Glucose Pulse Restores Normal Insulin Rhythm in Pancreas Cells

In a recent study, pulses of the sugar glucose restoreed normal insulin release in pancreas cells, which could shed light on loss of insulin release in Type 2 diabetes.

Pulses of the sugar glucose can restore normal insulin release in mouse pancreas cells that have been exposed to excess glucose, according to a study published in PLOS Computational Biology.

This finding could improve understanding of high blood sugar, also known as hyperglycemia, which is a hallmark of Type 2 diabetes.

In a healthy person, pancreas cells known as beta cells regulate blood sugar by releasing pulses of insulin into the bloodstream. These pulses curb glucose output from the liver and prompt tissues throughout the body to absorb glucose.

In a person with hyperglycemia, however, exposure to excess glucose deactivates the beta cell “clock” that sets the rhythm of insulin pulses, and not enough insulin is produced.

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In the new study, Joseph McKenna and colleagues from Florida State University developed a mathematical model that suggests pulses of glucose could potentially restart the insulin clock in beta cells that have been exposed to excess glucose.

Composite diagram illustrating the microfluidic device used in the study,
Composite diagram illustrating the microfluidic device used in the study, the glucose waveform applied to the islets, and the mathematical explanation for why glucose oscillations can trigger insulin pulses.

To put this prediction to the test, they removed groups of beta cells, called islets of Langerhans, from non-diabetic mice and placed them in a small chamber. A specially engineered device then exposed the islets to controlled microfluidic flows of a glucose solution.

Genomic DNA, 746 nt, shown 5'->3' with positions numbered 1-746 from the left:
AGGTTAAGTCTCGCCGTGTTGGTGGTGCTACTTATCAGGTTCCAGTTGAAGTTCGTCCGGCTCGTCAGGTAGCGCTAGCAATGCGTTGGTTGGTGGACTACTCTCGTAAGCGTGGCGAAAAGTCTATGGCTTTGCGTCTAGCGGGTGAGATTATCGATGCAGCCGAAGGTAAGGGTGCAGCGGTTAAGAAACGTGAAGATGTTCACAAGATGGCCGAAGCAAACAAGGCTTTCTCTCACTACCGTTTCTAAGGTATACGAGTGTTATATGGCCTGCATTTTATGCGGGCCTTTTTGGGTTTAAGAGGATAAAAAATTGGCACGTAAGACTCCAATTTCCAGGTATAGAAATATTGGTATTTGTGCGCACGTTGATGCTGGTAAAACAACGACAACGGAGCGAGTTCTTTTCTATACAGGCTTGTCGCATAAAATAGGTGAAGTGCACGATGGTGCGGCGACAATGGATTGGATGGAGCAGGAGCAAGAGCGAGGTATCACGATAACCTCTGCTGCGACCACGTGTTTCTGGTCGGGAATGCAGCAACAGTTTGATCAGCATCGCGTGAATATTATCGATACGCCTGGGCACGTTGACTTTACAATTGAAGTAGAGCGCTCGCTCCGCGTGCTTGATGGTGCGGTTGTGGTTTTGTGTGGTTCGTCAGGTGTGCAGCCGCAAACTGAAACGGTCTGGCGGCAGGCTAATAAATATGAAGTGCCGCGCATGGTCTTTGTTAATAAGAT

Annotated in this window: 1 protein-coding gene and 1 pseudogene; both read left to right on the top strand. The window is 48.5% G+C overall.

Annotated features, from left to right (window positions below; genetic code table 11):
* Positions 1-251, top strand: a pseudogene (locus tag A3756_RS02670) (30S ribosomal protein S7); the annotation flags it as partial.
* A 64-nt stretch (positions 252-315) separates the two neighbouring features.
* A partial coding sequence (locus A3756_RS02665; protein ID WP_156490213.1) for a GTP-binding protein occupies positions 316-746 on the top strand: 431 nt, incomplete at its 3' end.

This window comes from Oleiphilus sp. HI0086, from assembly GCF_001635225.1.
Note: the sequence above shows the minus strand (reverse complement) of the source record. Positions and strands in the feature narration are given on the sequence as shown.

The researchers found that high, steady glucose concentrations deactivated the beta cell insulin clock in the mouse islets. However, controlled pulses of glucose reactivated the clock. The scientists also found that reactivated islets could recruit and reactivate other islets when the glucose solution flow was controlled by a feedback loop that mimics the action of the liver.

“This article demonstrates how microfluidics and mathematical modeling can be used together to gain new insights into the mechanisms for hormone secretion,” says study co-author Richard Bertram.

Future research will use similar techniques to study islets from diabetic mice, as well as islets from both diabetic and non-diabetic people.

Related PLOS Computational Biology Article: Glucose Oscillations Can Activate an Endogenous Oscillator in Pancreatic Islets

Citation: McKenna JP, Dhumpa R, Mukhitov N, Roper MG, Bertram R (2016) Glucose Oscillations Can Activate an Endogenous Oscillator in Pancreatic Islets. PLoS Comput Biol 12(10): e1005143. doi:10.1371/journal.pcbi.1005143

Source: PLOS
Journal: PLOS Computational Biology
Photo credit: Bertram et al.
Funding: This research was supported by grant number DK080714 to RB and MGR from the National Institutes of Health. The funders had no role in study design, data collection and analysis, decision to publish, or preparation of the manuscript.
Competing Interests: The authors have declared that no competing interests exist.

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